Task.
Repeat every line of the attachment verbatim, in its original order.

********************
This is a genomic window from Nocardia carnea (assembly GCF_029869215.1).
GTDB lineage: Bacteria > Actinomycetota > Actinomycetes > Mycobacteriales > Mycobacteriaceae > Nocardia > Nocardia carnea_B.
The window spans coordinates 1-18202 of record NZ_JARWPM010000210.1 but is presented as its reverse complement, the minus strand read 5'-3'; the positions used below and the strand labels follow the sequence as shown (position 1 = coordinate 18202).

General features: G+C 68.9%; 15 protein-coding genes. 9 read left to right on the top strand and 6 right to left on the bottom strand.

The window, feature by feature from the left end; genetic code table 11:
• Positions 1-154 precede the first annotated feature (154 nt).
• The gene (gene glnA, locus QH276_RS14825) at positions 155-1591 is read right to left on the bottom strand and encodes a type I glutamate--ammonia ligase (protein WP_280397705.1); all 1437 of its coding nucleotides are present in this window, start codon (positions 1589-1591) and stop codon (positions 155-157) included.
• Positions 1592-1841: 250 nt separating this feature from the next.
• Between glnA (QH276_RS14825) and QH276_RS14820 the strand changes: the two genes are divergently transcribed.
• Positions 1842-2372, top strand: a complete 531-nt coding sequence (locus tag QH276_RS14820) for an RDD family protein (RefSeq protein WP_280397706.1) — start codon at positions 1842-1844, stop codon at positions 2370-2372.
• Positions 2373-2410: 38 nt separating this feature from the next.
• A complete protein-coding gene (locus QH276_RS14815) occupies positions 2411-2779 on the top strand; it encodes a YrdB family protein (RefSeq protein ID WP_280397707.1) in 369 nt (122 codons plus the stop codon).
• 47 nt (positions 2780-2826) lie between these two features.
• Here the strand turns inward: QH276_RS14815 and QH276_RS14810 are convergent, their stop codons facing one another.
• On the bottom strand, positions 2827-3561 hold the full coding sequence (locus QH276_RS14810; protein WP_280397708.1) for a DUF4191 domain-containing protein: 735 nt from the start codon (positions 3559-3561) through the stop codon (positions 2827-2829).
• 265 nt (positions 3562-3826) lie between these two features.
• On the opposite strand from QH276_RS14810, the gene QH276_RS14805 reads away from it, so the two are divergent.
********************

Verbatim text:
This is a genomic window from Nocardia carnea (assembly GCF_029869215.1).
GTDB lineage: Bacteria > Actinomycetota > Actinomycetes > Mycobacteriales > Mycobacteriaceae > Nocardia > Nocardia carnea_B.
The window spans coordinates 1-18202 of record NZ_JARWPM010000210.1 but is presented as its reverse complement, the minus strand read 5'-3'; the positions used below and the strand labels follow the sequence as shown (position 1 = coordinate 18202).

General features: G+C 68.9%; 15 protein-coding genes. 9 read left to right on the top strand and 6 right to left on the bottom strand.

The window, feature by feature from the left end; genetic code table 11:
• Positions 1-154 precede the first annotated feature (154 nt).
• The gene (gene glnA, locus QH276_RS14825) at positions 155-1591 is read right to left on the bottom strand and encodes a type I glutamate--ammonia ligase (protein WP_280397705.1); all 1437 of its coding nucleotides are present in this window, start codon (positions 1589-1591) and stop codon (positions 155-157) included.
• Positions 1592-1841: 250 nt separating this feature from the next.
• Between glnA (QH276_RS14825) and QH276_RS14820 the strand changes: the two genes are divergently transcribed.
• Positions 1842-2372, top strand: a complete 531-nt coding sequence (locus tag QH276_RS14820) for an RDD family protein (RefSeq protein WP_280397706.1) — start codon at positions 1842-1844, stop codon at positions 2370-2372.
• Positions 2373-2410: 38 nt separating this feature from the next.
• A complete protein-coding gene (locus QH276_RS14815) occupies positions 2411-2779 on the top strand; it encodes a YrdB family protein (RefSeq protein ID WP_280397707.1) in 369 nt (122 codons plus the stop codon).
• 47 nt (positions 2780-2826) lie between these two features.
• Here the strand turns inward: QH276_RS14815 and QH276_RS14810 are convergent, their stop codons facing one another.
• On the bottom strand, positions 2827-3561 hold the full coding sequence (locus QH276_RS14810; protein WP_280397708.1) for a DUF4191 domain-containing protein: 735 nt from the start codon (positions 3559-3561) through the stop codon (positions 2827-2829).
• 265 nt (positions 3562-3826) lie between these two features.
• On the opposite strand from QH276_RS14810, the gene QH276_RS14805 reads away from it, so the two are divergent.